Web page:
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6 Non-Fiction Books About Amazing Men on my TBR list

Just to keep everything equal, as a companion to 8 Non-fiction Books About Bada$$ Women on My TBR List, it's time to show some love to the men on my TBR list. Here are five non-fiction books on my TBR list of the awesome men of the world in no particular order.

As You Wish, by Cary Elwes

Ok, so this one isn't just about Cary Elwes, it's about his memories on the set of the classic The Princess Bride. If you haven't watched this movie your parents have failed you and you need to remedy the situation, and if you have seen it and didn't like it we can't be friends. Either way, this book is one that deserves some attention and one I am excited to crack open.

Taste: My Life Through Food, by Stanley Tucci

First, who doesn't like Stanley Tucci? Trick question, everyone likes Stanley Tucci and if you say otherwise, again, we cannot be friends. This is his life story and the food behind it. His time in Westchester, New York, his time around the dinner table, and the memories, good and bad, that often surrounded a meal. With his humor, I imagine this will be a fun read.

Comedy, Comedy, Comedy, Drama, by Bob Odenkirk

As a fan of Breaking Bad and Better Call Saul, it's only natural for Bob Odenkirk's memoir to make the list. Bob, for years, was that guy I would see grace my screen and I'd go, "Hey, it's Bob!" He never disappoints and I'm excited to read his thoughts on the matter. Also, he's diversified his resume so much that I'm convinced there is nothing he can't pull off. When I picked this book up, I realized I've been a fan of Mr. Odenkirk's longer than I knew. Did you know he wrote the Motivational Speaker skit on Saturday Night Live! with Chris Farley? Yeah, I didn't until I picked this book up. That skit is hilarious and as awesome as Chris Farley was, some love should be given to the man behind the writing.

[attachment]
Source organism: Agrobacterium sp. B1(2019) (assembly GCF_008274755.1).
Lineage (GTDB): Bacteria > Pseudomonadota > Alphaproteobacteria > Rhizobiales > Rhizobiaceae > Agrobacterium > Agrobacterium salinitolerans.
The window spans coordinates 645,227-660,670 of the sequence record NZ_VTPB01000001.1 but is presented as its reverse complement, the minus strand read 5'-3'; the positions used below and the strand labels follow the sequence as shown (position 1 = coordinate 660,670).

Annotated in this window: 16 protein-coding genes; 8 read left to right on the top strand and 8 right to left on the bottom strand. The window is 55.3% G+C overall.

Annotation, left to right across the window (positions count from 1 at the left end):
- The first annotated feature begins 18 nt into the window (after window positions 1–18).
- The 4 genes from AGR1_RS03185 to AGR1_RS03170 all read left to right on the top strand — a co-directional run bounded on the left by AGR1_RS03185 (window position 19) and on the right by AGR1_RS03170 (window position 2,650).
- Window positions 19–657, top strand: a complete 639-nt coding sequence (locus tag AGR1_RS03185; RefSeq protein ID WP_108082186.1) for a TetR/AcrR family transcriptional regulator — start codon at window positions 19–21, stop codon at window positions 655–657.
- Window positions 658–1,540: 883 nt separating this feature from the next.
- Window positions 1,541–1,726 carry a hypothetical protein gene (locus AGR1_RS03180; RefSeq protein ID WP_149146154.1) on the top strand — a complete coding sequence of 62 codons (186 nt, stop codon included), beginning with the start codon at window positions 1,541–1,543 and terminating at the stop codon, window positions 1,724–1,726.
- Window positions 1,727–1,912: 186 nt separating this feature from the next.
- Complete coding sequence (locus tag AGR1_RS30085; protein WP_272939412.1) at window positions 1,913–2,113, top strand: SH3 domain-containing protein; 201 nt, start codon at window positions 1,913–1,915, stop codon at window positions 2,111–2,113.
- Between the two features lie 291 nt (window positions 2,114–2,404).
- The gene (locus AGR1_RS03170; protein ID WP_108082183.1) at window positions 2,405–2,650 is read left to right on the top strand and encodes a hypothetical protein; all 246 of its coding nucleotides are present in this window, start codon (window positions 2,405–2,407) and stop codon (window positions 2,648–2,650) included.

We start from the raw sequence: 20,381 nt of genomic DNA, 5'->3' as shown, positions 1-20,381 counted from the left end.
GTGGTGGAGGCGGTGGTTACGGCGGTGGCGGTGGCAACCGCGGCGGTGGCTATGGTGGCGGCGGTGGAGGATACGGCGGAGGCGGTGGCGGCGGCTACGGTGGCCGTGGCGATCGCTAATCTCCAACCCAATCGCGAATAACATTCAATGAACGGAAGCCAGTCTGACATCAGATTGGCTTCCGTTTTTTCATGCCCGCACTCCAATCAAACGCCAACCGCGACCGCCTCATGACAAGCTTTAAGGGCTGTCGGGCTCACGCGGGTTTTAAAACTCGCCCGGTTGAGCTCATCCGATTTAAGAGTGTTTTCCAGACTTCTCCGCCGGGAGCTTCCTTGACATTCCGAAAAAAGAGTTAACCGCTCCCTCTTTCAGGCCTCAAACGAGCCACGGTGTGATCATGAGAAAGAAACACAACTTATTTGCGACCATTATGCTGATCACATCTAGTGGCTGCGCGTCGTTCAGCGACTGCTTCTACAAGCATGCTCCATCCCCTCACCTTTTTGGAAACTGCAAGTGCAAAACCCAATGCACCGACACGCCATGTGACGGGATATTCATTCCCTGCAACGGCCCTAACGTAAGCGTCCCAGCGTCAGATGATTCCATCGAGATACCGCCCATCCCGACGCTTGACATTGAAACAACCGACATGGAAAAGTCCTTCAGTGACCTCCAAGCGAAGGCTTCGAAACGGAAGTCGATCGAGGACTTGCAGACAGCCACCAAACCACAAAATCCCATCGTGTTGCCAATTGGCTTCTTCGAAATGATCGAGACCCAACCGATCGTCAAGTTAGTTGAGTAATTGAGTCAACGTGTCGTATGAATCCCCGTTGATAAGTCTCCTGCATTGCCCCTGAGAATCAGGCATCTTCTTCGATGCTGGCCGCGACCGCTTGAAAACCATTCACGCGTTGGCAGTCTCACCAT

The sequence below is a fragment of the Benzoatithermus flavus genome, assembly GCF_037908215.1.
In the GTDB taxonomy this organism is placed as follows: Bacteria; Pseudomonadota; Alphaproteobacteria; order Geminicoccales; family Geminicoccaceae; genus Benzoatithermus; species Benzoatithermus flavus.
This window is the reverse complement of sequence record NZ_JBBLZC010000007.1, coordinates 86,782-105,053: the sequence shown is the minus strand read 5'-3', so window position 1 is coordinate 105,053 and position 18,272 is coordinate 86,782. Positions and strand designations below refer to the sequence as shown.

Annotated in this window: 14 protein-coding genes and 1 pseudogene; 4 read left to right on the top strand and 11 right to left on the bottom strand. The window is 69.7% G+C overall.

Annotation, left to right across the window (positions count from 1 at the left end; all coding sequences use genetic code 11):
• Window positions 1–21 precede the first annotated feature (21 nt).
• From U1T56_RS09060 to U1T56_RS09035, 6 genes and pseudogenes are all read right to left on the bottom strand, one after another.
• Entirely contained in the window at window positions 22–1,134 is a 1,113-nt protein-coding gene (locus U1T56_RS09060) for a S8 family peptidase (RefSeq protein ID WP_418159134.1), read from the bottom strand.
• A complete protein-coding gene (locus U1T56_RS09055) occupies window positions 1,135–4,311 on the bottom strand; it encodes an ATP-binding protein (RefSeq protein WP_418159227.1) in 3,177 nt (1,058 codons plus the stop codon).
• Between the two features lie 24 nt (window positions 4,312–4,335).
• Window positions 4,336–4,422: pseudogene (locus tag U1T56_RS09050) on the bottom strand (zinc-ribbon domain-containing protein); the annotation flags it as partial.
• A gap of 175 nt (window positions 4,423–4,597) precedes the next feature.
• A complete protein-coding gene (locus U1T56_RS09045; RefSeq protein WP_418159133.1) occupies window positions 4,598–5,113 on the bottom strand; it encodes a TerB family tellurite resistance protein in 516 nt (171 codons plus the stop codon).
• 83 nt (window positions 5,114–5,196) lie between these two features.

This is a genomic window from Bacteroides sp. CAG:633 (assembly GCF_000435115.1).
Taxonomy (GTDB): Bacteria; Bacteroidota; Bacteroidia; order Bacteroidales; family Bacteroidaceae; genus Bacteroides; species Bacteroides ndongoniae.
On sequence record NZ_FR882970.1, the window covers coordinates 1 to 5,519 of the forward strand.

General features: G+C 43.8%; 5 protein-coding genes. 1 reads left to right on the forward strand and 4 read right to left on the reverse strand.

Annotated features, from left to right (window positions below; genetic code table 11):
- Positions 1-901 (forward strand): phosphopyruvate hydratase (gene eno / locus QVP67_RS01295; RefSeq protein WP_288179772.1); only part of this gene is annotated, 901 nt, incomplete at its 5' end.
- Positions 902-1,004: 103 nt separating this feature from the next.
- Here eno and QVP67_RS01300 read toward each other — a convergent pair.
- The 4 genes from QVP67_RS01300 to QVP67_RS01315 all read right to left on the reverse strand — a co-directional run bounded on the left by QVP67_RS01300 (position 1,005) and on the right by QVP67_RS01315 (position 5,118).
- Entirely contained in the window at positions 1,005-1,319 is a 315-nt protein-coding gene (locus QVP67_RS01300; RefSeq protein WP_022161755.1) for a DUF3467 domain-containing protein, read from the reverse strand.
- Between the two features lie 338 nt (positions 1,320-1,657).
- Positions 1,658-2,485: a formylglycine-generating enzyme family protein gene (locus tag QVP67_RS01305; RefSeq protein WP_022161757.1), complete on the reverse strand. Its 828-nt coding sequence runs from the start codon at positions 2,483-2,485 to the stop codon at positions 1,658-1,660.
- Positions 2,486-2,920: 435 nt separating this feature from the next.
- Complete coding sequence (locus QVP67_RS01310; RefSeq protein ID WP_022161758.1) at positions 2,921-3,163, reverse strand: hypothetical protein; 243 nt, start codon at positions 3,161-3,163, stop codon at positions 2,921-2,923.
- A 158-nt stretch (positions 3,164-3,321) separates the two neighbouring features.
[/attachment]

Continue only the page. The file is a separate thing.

All About Me!, by Mel Brooks

Mel Brooks. That's it, 'nuff said. Ok, maybe a little more can be said...This is Mel Brooks' autobiography. He wrote it, it'll be amazing. Read it.

In case you need more prodding I'll write a few more words:

Robin Hood Men in Tights, Young Frankenstein, History of the World, The Producers (both versions), Spaceballs, High Anxiety, and Blazing Saddles. There, that's enough. Read it.

Something Like an Autobiography, by Akira Kurosawa

Akira Kurosawa is one of the best directors in film history. His movies are still taught in film classes worldwide. He's the man behind Seven Samurai, Forbidden Kingdom, Roshomon, Yojimbo, Sanjuro, High and Low, Only the Bad Sleep Well, and many, many more. His films inspired the Magnificent Seven and other directors like George Lucas. This book is more about his philosophy on good filmmaking, from the script to directing actors, and the need for directors to immerse themselves in everything literature. If you're a film buff, this is one that might be fun to dive into.

Escape from Camp 14: One Man's Remarkable Odyssey from North Korea to Freedom in the West, by Blaine Harden

On a more serious note, this is the story of the only known person to have been born in a North Korean prison camp who escaped, Shin Dong-Hyuk, who is currently a human rights activist. This is a look into North Korea through the lens of Mr. Shin's story. He witnessed horrible things, but still found a way out. I imagine this will be a powerful story.

Honorable Mentions:

Voice Lessons, by Rob Paulsen

No longer on my TBR list, but it deserves a mention. I read and listened to this book. It's amazing and as I've said before, Rob Paulsen is a powerful voice talent and I grew up listening to him in pretty much everything I watched. Read my review here: Voice Lessons - Voice of My Childhood.

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